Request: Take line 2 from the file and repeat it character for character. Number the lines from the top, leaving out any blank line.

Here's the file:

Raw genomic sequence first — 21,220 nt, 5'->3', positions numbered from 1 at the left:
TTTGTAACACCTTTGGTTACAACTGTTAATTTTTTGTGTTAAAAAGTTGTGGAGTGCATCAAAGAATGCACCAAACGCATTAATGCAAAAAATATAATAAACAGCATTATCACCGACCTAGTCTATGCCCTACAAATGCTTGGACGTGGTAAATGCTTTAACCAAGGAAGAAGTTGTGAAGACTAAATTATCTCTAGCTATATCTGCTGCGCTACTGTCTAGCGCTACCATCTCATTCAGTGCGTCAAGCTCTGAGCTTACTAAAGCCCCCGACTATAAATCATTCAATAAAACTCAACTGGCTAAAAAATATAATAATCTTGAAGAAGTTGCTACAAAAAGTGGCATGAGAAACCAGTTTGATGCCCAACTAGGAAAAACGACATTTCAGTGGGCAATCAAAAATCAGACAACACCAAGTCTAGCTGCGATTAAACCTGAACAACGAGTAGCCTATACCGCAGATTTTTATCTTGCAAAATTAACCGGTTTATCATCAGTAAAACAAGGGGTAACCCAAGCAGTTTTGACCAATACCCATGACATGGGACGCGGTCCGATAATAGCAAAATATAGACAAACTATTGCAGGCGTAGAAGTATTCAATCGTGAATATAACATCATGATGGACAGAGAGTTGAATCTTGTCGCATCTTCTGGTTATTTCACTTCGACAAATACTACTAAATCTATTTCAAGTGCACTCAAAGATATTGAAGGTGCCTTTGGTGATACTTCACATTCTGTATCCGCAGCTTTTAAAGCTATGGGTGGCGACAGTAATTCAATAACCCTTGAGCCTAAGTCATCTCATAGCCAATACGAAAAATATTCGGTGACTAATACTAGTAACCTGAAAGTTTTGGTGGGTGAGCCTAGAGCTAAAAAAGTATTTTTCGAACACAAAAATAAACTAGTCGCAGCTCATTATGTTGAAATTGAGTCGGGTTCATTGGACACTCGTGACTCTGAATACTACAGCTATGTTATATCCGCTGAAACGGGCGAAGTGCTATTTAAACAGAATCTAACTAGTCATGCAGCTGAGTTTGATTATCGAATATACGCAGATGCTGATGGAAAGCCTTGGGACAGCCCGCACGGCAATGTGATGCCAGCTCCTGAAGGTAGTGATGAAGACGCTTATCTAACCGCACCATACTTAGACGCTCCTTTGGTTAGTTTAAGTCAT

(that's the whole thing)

TTTGTAACACCTTTGGTTACAACTGTTAATTTTTTGTGTTAAAAAGTTGTGGAGTGCATCAAAGAATGCACCAAACGCATTAATGCAAAAAATATAATAAACAGCATTATCACCGACCTAGTCTATGCCCTACAAATGCTTGGACGTGGTAAATGCTTTAACCAAGGAAGAAGTTGTGAAGACTAAATTATCTCTAGCTATATCTGCTGCGCTACTGTCTAGCGCTACCATCTCATTCAGTGCGTCAAGCTCTGAGCTTACTAAAGCCCCCGACTATAAATCATTCAATAAAACTCAACTGGCTAAAAAATATAATAATCTTGAAGAAGTTGCTACAAAAAGTGGCATGAGAAACCAGTTTGATGCCCAACTAGGAAAAACGACATTTCAGTGGGCAATCAAAAATCAGACAACACCAAGTCTAGCTGCGATTAAACCTGAACAACGAGTAGCCTATACCGCAGATTTTTATCTTGCAAAATTAACCGGTTTATCATCAGTAAAACAAGGGGTAACCCAAGCAGTTTTGACCAATACCCATGACATGGGACGCGGTCCGATAATAGCAAAATATAGACAAACTATTGCAGGCGTAGAAGTATTCAATCGTGAATATAACATCATGATGGACAGAGAGTTGAATCTTGTCGCATCTTCTGGTTATTTCACTTCGACAAATACTACTAAATCTATTTCAAGTGCACTCAAAGATATTGAAGGTGCCTTTGGTGATACTTCACATTCTGTATCCGCAGCTTTTAAAGCTATGGGTGGCGACAGTAATTCAATAACCCTTGAGCCTAAGTCATCTCATAGCCAATACGAAAAATATTCGGTGACTAATACTAGTAACCTGAAAGTTTTGGTGGGTGAGCCTAGAGCTAAAAAAGTATTTTTCGAACACAAAAATAAACTAGTCGCAGCTCATTATGTTGAAATTGAGTCGGGTTCATTGGACACTCGTGACTCTGAATACTACAGCTATGTTATATCCGCTGAAACGGGCGAAGTGCTATTTAAACAGAATCTAACTAGTCATGCAGCTGAGTTTGATTATCGAATATACGCAGATGCTGATGGAAAGCCTTGGGACAGCCCGCACGGCAATGTGATGCCAGCTCCTGAAGGTAGTGATGAAGACGCTTATCTAACCGCACCATACTTAGACGCTCCTTTGGTTAGTTTAAGTCAT